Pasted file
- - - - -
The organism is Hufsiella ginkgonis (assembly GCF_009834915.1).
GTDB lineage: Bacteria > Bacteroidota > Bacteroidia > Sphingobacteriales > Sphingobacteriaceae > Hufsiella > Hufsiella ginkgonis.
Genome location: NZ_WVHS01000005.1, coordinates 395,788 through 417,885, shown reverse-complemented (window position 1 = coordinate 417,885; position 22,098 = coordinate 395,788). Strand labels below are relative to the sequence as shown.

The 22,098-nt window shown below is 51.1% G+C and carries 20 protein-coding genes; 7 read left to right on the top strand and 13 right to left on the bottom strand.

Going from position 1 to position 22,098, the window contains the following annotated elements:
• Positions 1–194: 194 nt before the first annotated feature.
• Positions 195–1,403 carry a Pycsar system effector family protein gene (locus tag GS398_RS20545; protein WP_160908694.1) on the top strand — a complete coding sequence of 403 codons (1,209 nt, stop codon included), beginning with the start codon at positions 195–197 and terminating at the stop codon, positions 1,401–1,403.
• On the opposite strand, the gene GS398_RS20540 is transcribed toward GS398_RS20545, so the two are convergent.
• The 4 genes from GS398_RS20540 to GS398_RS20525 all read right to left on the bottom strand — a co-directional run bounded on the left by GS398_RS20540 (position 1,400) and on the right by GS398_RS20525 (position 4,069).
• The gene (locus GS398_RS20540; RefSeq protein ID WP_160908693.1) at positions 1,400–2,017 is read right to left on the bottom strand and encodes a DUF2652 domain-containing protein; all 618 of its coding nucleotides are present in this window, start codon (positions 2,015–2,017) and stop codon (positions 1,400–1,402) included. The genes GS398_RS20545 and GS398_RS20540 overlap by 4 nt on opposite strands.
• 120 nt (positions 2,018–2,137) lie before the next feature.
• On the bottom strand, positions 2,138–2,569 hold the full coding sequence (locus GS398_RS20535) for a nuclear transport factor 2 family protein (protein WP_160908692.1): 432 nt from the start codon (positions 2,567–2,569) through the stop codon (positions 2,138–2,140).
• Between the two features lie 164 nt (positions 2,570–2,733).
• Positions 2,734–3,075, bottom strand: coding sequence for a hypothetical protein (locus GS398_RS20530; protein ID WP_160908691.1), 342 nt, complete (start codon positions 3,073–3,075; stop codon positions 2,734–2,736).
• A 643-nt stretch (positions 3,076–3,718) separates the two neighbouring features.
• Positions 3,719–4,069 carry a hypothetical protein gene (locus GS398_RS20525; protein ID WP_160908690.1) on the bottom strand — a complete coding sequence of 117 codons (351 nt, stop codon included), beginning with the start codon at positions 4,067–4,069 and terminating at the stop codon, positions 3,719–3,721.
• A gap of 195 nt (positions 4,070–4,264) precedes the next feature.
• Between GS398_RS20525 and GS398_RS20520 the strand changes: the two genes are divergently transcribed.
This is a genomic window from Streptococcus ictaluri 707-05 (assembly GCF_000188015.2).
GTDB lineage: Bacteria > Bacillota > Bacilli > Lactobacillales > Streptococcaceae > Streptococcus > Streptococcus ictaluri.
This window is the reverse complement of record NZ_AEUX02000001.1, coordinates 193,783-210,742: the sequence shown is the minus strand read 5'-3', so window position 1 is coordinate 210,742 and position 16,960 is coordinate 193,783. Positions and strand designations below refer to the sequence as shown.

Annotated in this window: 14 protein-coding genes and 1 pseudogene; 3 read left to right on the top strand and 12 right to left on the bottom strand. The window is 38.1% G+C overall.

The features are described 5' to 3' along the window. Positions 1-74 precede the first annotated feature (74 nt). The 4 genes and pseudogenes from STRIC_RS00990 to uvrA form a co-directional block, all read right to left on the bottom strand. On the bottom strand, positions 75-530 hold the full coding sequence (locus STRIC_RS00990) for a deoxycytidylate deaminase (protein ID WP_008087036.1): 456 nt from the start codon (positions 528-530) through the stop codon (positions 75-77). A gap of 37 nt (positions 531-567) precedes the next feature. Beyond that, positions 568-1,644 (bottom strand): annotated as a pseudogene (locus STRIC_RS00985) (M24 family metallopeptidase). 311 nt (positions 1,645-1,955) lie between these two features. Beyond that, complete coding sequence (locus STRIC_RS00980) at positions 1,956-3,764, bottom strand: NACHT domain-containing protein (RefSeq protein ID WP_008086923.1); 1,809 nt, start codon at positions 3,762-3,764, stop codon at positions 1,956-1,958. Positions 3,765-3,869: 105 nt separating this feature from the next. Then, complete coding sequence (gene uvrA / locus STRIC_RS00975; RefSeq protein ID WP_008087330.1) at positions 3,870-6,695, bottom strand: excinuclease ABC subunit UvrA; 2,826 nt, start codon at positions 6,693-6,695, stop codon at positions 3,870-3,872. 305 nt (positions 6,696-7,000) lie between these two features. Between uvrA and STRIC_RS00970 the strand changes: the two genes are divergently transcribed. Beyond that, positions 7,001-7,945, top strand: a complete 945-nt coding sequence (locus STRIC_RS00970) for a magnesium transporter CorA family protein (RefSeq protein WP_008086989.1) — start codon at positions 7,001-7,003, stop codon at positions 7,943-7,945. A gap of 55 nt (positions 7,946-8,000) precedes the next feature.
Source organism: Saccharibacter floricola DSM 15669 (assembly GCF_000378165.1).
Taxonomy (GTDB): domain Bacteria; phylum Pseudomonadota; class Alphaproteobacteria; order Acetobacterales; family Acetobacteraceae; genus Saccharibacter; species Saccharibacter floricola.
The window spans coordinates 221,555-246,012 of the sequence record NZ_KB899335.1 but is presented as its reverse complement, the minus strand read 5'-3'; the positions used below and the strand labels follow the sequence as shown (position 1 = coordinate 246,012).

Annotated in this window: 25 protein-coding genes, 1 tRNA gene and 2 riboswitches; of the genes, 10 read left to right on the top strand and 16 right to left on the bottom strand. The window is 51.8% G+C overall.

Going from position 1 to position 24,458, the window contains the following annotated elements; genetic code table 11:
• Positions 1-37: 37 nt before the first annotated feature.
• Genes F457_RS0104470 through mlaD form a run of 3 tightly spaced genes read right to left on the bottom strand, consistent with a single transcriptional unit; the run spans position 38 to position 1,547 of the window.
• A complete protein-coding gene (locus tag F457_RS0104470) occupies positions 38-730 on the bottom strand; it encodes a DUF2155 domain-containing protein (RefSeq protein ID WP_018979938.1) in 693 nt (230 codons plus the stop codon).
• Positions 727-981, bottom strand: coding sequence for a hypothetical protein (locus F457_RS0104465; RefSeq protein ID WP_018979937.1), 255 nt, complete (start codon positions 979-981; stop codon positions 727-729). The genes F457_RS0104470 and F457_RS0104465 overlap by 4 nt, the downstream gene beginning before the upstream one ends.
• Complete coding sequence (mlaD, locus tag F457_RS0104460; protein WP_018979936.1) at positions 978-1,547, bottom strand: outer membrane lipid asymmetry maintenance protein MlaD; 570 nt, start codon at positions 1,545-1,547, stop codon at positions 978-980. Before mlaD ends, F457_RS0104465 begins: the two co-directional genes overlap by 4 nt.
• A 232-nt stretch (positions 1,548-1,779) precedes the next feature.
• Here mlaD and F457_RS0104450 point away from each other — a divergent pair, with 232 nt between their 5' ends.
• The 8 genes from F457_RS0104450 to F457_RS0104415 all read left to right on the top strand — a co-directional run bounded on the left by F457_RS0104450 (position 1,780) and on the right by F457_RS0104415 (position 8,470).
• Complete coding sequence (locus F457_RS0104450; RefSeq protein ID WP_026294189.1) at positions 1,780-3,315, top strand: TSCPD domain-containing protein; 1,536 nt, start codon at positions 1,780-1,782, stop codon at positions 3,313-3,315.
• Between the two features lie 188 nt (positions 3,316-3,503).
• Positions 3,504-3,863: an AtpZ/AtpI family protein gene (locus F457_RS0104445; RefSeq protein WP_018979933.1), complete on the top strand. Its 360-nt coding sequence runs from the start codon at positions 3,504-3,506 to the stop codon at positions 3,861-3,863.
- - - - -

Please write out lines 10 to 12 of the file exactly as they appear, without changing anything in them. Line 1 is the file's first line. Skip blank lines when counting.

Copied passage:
• The gene (locus GS398_RS20540; RefSeq protein ID WP_160908693.1) at positions 1,400–2,017 is read right to left on the bottom strand and encodes a DUF2652 domain-containing protein; all 618 of its coding nucleotides are present in this window, start codon (positions 2,015–2,017) and stop codon (positions 1,400–1,402) included. The genes GS398_RS20545 and GS398_RS20540 overlap by 4 nt on opposite strands.
• 120 nt (positions 2,018–2,137) lie before the next feature.
• On the bottom strand, positions 2,138–2,569 hold the full coding sequence (locus GS398_RS20535) for a nuclear transport factor 2 family protein (protein WP_160908692.1): 432 nt from the start codon (positions 2,567–2,569) through the stop codon (positions 2,138–2,140).